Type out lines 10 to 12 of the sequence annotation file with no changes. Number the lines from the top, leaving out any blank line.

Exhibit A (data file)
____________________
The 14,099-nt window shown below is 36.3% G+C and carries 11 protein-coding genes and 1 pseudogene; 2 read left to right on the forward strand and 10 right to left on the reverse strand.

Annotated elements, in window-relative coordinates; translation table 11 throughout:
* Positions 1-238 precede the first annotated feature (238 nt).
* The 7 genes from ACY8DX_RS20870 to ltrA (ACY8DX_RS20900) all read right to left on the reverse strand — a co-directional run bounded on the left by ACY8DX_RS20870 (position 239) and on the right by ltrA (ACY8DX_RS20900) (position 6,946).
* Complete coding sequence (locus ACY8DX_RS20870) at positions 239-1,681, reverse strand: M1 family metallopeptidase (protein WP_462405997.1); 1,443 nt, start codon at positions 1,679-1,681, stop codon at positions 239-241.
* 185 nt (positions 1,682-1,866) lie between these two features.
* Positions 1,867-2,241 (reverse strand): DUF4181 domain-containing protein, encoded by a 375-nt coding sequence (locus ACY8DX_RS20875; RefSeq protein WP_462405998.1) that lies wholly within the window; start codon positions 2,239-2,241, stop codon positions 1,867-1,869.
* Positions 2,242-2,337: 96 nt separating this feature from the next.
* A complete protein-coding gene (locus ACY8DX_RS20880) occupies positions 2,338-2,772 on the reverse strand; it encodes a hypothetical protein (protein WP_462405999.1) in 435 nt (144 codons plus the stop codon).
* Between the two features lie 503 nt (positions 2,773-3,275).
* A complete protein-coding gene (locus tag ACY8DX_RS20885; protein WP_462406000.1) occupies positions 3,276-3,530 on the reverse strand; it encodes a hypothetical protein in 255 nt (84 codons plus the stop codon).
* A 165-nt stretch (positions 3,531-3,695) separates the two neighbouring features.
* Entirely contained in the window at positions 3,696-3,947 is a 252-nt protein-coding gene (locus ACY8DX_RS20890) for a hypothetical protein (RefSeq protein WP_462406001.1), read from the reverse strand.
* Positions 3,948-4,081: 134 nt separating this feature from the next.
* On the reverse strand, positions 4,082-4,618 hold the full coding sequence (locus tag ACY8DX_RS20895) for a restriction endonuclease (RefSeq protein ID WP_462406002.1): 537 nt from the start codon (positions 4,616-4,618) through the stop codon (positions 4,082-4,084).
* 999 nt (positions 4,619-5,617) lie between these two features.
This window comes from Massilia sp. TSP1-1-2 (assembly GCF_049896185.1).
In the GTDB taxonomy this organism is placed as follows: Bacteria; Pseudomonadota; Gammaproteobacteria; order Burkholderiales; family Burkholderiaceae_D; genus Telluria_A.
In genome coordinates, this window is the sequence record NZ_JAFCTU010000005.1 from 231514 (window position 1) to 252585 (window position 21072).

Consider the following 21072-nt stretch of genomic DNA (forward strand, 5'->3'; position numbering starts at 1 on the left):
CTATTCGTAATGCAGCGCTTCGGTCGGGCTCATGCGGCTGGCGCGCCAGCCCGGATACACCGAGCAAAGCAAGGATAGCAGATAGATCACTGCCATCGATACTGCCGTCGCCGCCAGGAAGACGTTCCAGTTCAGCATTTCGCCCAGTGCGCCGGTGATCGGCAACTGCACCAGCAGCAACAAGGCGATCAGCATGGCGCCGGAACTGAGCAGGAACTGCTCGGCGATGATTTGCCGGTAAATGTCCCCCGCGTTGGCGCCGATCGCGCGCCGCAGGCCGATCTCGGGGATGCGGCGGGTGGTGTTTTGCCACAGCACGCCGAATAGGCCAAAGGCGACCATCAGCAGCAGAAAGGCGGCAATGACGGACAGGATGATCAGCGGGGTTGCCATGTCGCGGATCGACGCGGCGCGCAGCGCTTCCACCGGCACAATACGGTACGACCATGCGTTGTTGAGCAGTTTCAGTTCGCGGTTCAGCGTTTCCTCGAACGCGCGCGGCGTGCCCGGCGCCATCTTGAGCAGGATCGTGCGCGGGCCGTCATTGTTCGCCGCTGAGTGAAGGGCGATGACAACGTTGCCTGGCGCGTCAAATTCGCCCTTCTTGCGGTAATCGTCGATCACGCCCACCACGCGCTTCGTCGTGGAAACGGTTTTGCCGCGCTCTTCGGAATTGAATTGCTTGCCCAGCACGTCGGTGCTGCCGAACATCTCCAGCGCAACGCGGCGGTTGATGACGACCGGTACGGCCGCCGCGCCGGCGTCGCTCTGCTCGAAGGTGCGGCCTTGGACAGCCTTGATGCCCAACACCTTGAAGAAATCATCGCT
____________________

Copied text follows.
* Between the two features lie 503 nt (positions 2,773-3,275).
* A complete protein-coding gene (locus tag ACY8DX_RS20885; protein WP_462406000.1) occupies positions 3,276-3,530 on the reverse strand; it encodes a hypothetical protein in 255 nt (84 codons plus the stop codon).
* A 165-nt stretch (positions 3,531-3,695) separates the two neighbouring features.